Attention, shoppers: The HMNS Museum Store has a new address at museumstore.hmns.org

Ermagherd, it’s here!

The HMNS Museum Store has a new address online

 

The HMNS Museum Store is now online. That’s right, all the gleaming goodies at our stunning store are now available for purchase at our brand new online address: museumstore.hmns.org.

Apparel and accessories that make you think. Home goods that make you giggle. Jewelry that makes people jealous. It’s all online just in time for the holidays, with a little extra cheer: 100 percent of the Museum Store proceeds benefit HMNS and its programming. AND you can get it all with your member discounts that you won’t get anywhere else.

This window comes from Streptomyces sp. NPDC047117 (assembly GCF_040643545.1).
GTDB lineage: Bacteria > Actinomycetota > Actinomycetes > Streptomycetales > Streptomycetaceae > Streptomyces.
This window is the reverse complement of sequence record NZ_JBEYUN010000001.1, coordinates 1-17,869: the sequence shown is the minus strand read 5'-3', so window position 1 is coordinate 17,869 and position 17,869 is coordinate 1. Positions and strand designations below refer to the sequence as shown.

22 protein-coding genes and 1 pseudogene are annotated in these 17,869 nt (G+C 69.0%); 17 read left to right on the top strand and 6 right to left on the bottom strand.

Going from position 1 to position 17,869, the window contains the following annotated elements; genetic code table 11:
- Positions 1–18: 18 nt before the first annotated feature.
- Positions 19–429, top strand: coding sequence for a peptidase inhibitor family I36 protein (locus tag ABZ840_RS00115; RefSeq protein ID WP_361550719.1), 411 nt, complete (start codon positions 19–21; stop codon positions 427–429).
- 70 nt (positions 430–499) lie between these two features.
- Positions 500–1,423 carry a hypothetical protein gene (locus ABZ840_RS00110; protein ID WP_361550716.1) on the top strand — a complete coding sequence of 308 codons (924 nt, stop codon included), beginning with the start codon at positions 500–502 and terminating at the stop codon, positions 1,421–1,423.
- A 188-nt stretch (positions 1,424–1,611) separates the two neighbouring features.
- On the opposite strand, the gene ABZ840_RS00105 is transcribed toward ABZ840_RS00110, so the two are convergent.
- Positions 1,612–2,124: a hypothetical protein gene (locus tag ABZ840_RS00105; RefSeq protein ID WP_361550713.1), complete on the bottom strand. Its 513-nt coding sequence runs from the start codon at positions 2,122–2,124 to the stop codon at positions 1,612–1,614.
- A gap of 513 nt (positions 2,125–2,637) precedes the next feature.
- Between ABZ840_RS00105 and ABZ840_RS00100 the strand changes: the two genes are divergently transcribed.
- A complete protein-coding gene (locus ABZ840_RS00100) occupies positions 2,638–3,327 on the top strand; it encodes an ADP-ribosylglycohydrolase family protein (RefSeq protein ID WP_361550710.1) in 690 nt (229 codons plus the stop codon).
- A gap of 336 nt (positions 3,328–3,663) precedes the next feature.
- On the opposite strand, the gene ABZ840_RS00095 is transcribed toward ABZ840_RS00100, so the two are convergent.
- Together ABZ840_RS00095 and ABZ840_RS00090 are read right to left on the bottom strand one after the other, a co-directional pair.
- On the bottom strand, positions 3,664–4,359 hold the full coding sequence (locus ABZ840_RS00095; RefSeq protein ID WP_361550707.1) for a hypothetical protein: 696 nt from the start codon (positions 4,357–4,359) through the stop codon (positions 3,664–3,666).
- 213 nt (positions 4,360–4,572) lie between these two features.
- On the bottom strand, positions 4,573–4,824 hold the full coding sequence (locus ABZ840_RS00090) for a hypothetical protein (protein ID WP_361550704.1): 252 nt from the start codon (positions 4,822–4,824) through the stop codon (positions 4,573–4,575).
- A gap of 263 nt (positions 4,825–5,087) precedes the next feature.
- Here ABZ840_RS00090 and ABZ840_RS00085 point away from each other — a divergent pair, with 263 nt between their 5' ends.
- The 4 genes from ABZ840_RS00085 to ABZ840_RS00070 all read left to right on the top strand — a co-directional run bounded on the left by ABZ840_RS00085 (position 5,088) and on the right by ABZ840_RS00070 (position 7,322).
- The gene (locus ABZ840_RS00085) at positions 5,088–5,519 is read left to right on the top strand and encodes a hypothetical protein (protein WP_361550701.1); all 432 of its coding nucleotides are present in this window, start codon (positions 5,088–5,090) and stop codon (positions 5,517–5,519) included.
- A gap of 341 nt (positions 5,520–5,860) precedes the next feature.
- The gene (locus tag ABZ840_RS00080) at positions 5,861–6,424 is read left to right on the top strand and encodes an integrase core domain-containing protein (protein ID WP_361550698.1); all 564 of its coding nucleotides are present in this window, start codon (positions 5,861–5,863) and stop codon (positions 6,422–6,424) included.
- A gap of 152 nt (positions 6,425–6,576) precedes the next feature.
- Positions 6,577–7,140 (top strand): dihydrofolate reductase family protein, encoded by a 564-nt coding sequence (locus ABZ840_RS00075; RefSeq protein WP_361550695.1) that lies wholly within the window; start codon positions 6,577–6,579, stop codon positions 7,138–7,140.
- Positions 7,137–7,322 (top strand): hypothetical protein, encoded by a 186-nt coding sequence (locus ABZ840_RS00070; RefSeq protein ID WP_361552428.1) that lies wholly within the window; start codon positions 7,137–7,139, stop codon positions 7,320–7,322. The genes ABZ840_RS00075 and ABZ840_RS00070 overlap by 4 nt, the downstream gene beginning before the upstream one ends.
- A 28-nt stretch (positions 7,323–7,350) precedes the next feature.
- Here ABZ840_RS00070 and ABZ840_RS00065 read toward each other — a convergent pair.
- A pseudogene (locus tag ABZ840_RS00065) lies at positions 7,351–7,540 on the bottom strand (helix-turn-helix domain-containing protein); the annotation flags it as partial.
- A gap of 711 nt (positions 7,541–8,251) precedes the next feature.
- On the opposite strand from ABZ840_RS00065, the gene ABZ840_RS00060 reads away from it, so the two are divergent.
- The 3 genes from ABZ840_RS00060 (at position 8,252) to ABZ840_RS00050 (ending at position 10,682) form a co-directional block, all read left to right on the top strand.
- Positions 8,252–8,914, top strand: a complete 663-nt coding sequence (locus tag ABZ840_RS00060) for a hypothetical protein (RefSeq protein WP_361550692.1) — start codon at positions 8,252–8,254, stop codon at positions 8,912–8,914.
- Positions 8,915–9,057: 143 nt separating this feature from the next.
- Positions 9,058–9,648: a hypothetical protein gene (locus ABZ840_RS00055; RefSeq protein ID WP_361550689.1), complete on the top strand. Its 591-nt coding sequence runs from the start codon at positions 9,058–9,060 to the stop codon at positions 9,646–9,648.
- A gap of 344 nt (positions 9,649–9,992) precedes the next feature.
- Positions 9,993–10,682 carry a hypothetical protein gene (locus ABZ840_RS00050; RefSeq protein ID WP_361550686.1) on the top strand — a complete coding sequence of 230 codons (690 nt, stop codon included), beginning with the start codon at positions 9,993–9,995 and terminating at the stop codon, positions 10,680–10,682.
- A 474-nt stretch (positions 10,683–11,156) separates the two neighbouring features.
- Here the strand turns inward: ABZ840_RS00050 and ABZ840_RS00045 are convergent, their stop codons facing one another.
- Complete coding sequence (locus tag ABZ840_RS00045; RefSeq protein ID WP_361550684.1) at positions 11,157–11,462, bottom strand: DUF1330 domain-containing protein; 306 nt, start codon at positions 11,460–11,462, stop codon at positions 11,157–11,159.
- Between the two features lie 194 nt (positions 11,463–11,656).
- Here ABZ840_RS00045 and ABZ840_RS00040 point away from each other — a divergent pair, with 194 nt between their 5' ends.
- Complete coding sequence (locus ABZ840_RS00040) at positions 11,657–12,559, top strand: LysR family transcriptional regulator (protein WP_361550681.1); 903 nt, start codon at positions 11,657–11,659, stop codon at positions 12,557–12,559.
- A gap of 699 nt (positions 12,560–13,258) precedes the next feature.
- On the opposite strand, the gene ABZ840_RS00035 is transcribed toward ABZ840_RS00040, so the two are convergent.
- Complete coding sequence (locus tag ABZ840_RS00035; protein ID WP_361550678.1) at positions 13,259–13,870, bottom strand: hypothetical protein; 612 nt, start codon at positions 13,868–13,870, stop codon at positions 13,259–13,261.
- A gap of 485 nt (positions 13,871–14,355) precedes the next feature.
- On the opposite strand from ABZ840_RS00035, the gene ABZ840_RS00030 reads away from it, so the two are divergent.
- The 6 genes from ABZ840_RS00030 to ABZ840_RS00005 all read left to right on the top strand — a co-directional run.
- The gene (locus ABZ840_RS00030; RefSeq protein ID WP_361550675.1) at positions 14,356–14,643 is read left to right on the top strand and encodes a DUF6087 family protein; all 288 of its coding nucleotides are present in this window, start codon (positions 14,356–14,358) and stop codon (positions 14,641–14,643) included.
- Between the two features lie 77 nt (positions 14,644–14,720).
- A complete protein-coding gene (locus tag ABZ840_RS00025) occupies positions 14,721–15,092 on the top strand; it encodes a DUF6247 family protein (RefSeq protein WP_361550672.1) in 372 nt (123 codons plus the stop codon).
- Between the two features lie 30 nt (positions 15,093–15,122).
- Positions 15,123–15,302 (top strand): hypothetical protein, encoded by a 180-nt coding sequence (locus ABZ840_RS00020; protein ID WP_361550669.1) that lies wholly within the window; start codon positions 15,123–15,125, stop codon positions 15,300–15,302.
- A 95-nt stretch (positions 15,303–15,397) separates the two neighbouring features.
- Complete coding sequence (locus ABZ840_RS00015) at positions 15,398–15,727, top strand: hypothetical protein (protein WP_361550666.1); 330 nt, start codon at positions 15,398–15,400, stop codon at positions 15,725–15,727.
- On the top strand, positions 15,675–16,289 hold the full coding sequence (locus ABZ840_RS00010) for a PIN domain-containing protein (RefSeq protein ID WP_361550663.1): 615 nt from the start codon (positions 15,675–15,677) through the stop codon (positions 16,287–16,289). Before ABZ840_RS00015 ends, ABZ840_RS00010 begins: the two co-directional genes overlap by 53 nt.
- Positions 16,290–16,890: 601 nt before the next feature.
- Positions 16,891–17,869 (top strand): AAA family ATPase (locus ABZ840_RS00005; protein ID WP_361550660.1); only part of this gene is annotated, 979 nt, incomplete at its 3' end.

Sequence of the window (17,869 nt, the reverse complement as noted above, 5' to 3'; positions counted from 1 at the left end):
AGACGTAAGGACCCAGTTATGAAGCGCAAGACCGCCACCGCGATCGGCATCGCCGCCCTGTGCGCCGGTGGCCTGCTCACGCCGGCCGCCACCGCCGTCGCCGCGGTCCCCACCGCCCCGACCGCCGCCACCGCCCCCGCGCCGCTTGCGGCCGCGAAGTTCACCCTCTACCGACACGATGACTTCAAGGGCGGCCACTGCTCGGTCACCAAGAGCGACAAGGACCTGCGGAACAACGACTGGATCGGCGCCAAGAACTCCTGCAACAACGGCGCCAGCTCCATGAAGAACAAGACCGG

The HMNS Museum Store has a new address online

 

So what are you waiting for? Get shopping!

The More Things Change, The More They Stay The Same

The more things change, the more they stay the same… Recently I read an interesting book, entitled “Are We Rome?” The author remarks how in some regards the Roman Empire and the current United States resemble each other very much. Take, for example, the issue of border crossings.

Claudius Glyptotek Copenhagen
Creative Commons License photo credit: Joe Geranio